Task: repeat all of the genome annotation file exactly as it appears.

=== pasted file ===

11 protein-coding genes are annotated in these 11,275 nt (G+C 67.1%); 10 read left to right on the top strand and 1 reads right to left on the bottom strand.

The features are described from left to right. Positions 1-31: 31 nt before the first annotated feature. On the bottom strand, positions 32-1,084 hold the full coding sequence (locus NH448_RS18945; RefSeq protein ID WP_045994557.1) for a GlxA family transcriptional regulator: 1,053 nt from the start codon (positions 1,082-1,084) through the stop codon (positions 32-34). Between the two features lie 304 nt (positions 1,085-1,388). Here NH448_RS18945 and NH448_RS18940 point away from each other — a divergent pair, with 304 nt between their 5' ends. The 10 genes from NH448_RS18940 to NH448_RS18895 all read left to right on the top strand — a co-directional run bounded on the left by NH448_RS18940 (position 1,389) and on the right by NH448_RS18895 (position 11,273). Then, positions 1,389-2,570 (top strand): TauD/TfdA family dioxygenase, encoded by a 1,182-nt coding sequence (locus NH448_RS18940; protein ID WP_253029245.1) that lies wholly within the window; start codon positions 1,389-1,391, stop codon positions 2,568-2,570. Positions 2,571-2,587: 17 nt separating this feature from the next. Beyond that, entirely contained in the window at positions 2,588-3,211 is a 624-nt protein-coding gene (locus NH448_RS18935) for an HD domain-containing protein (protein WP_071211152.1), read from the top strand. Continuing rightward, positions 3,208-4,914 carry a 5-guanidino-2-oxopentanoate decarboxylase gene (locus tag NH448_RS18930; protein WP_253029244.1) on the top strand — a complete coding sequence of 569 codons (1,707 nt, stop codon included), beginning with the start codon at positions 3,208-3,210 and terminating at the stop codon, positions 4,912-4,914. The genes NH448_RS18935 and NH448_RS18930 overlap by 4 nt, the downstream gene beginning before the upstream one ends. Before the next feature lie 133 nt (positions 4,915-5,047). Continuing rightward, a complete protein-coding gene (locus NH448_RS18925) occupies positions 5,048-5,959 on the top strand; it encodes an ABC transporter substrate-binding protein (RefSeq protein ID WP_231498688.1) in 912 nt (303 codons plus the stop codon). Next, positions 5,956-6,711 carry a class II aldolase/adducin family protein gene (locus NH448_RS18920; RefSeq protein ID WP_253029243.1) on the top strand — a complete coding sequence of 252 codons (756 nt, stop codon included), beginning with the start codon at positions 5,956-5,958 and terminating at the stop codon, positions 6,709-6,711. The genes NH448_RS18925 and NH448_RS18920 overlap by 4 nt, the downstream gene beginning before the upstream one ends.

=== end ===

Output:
11 protein-coding genes are annotated in these 11,275 nt (G+C 67.1%); 10 read left to right on the top strand and 1 reads right to left on the bottom strand.

The features are described from left to right. Positions 1-31: 31 nt before the first annotated feature. On the bottom strand, positions 32-1,084 hold the full coding sequence (locus NH448_RS18945; RefSeq protein ID WP_045994557.1) for a GlxA family transcriptional regulator: 1,053 nt from the start codon (positions 1,082-1,084) through the stop codon (positions 32-34). Between the two features lie 304 nt (positions 1,085-1,388). Here NH448_RS18945 and NH448_RS18940 point away from each other — a divergent pair, with 304 nt between their 5' ends. The 10 genes from NH448_RS18940 to NH448_RS18895 all read left to right on the top strand — a co-directional run bounded on the left by NH448_RS18940 (position 1,389) and on the right by NH448_RS18895 (position 11,273). Then, positions 1,389-2,570 (top strand): TauD/TfdA family dioxygenase, encoded by a 1,182-nt coding sequence (locus NH448_RS18940; protein ID WP_253029245.1) that lies wholly within the window; start codon positions 1,389-1,391, stop codon positions 2,568-2,570. Positions 2,571-2,587: 17 nt separating this feature from the next. Beyond that, entirely contained in the window at positions 2,588-3,211 is a 624-nt protein-coding gene (locus NH448_RS18935) for an HD domain-containing protein (protein WP_071211152.1), read from the top strand. Continuing rightward, positions 3,208-4,914 carry a 5-guanidino-2-oxopentanoate decarboxylase gene (locus tag NH448_RS18930; protein WP_253029244.1) on the top strand — a complete coding sequence of 569 codons (1,707 nt, stop codon included), beginning with the start codon at positions 3,208-3,210 and terminating at the stop codon, positions 4,912-4,914. The genes NH448_RS18935 and NH448_RS18930 overlap by 4 nt, the downstream gene beginning before the upstream one ends. Before the next feature lie 133 nt (positions 4,915-5,047). Continuing rightward, a complete protein-coding gene (locus NH448_RS18925) occupies positions 5,048-5,959 on the top strand; it encodes an ABC transporter substrate-binding protein (RefSeq protein ID WP_231498688.1) in 912 nt (303 codons plus the stop codon). Next, positions 5,956-6,711 carry a class II aldolase/adducin family protein gene (locus NH448_RS18920; RefSeq protein ID WP_253029243.1) on the top strand — a complete coding sequence of 252 codons (756 nt, stop codon included), beginning with the start codon at positions 5,956-5,958 and terminating at the stop codon, positions 6,709-6,711. The genes NH448_RS18925 and NH448_RS18920 overlap by 4 nt, the downstream gene beginning before the upstream one ends.